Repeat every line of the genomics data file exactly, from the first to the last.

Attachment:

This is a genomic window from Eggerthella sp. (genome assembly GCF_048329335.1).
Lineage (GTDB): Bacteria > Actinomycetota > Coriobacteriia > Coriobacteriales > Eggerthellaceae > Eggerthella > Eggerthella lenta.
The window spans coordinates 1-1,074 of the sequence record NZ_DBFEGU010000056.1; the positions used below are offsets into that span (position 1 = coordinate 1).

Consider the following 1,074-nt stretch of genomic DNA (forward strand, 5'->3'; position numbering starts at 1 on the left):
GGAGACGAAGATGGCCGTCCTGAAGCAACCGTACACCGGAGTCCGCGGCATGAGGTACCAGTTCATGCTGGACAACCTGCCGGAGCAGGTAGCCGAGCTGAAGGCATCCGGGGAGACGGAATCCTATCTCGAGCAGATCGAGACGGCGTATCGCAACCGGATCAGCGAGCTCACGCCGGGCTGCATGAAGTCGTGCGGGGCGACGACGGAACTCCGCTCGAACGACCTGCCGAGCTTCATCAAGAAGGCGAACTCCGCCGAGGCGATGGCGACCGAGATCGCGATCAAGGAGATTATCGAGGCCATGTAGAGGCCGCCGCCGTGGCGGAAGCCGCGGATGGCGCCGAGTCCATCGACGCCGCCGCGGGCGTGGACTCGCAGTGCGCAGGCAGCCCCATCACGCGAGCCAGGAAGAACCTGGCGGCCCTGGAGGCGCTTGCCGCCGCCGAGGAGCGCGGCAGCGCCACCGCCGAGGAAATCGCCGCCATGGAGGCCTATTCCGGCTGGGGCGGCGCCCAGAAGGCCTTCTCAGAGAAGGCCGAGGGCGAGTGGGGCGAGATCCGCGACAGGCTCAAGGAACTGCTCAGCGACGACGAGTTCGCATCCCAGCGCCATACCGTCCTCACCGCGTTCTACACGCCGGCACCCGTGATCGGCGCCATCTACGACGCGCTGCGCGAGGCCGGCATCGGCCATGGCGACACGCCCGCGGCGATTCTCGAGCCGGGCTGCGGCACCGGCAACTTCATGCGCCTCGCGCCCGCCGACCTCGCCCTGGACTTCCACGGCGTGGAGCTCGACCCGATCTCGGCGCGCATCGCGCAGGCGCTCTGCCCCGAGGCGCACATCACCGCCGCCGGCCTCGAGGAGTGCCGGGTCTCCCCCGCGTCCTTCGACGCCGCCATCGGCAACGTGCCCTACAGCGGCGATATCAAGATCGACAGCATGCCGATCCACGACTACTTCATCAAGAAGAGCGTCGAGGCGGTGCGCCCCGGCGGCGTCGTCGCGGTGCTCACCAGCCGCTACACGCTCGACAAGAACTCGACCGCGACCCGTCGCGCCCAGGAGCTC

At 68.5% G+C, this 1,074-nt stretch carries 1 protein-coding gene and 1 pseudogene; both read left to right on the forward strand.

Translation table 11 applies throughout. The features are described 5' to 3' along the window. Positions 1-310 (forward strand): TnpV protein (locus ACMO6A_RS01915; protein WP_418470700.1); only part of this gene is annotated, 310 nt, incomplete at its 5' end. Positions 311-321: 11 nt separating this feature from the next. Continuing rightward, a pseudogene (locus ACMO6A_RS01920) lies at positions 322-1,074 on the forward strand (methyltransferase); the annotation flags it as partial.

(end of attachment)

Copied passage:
This is a genomic window from Eggerthella sp. (genome assembly GCF_048329335.1).
Lineage (GTDB): Bacteria > Actinomycetota > Coriobacteriia > Coriobacteriales > Eggerthellaceae > Eggerthella > Eggerthella lenta.
The window spans coordinates 1-1,074 of the sequence record NZ_DBFEGU010000056.1; the positions used below are offsets into that span (position 1 = coordinate 1).

Consider the following 1,074-nt stretch of genomic DNA (forward strand, 5'->3'; position numbering starts at 1 on the left):
GGAGACGAAGATGGCCGTCCTGAAGCAACCGTACACCGGAGTCCGCGGCATGAGGTACCAGTTCATGCTGGACAACCTGCCGGAGCAGGTAGCCGAGCTGAAGGCATCCGGGGAGACGGAATCCTATCTCGAGCAGATCGAGACGGCGTATCGCAACCGGATCAGCGAGCTCACGCCGGGCTGCATGAAGTCGTGCGGGGCGACGACGGAACTCCGCTCGAACGACCTGCCGAGCTTCATCAAGAAGGCGAACTCCGCCGAGGCGATGGCGACCGAGATCGCGATCAAGGAGATTATCGAGGCCATGTAGAGGCCGCCGCCGTGGCGGAAGCCGCGGATGGCGCCGAGTCCATCGACGCCGCCGCGGGCGTGGACTCGCAGTGCGCAGGCAGCCCCATCACGCGAGCCAGGAAGAACCTGGCGGCCCTGGAGGCGCTTGCCGCCGCCGAGGAGCGCGGCAGCGCCACCGCCGAGGAAATCGCCGCCATGGAGGCCTATTCCGGCTGGGGCGGCGCCCAGAAGGCCTTCTCAGAGAAGGCCGAGGGCGAGTGGGGCGAGATCCGCGACAGGCTCAAGGAACTGCTCAGCGACGACGAGTTCGCATCCCAGCGCCATACCGTCCTCACCGCGTTCTACACGCCGGCACCCGTGATCGGCGCCATCTACGACGCGCTGCGCGAGGCCGGCATCGGCCATGGCGACACGCCCGCGGCGATTCTCGAGCCGGGCTGCGGCACCGGCAACTTCATGCGCCTCGCGCCCGCCGACCTCGCCCTGGACTTCCACGGCGTGGAGCTCGACCCGATCTCGGCGCGCATCGCGCAGGCGCTCTGCCCCGAGGCGCACATCACCGCCGCCGGCCTCGAGGAGTGCCGGGTCTCCCCCGCGTCCTTCGACGCCGCCATCGGCAACGTGCCCTACAGCGGCGATATCAAGATCGACAGCATGCCGATCCACGACTACTTCATCAAGAAGAGCGTCGAGGCGGTGCGCCCCGGCGGCGTCGTCGCGGTGCTCACCAGCCGCTACACGCTCGACAAGAACTCGACCGCGACCCGTCGCGCCCAGGAGCTC

At 68.5% G+C, this 1,074-nt stretch carries 1 protein-coding gene and 1 pseudogene; both read left to right on the forward strand.

Translation table 11 applies throughout. The features are described 5' to 3' along the window. Positions 1-310 (forward strand): TnpV protein (locus ACMO6A_RS01915; protein WP_418470700.1); only part of this gene is annotated, 310 nt, incomplete at its 5' end. Positions 311-321: 11 nt separating this feature from the next. Continuing rightward, a pseudogene (locus ACMO6A_RS01920) lies at positions 322-1,074 on the forward strand (methyltransferase); the annotation flags it as partial.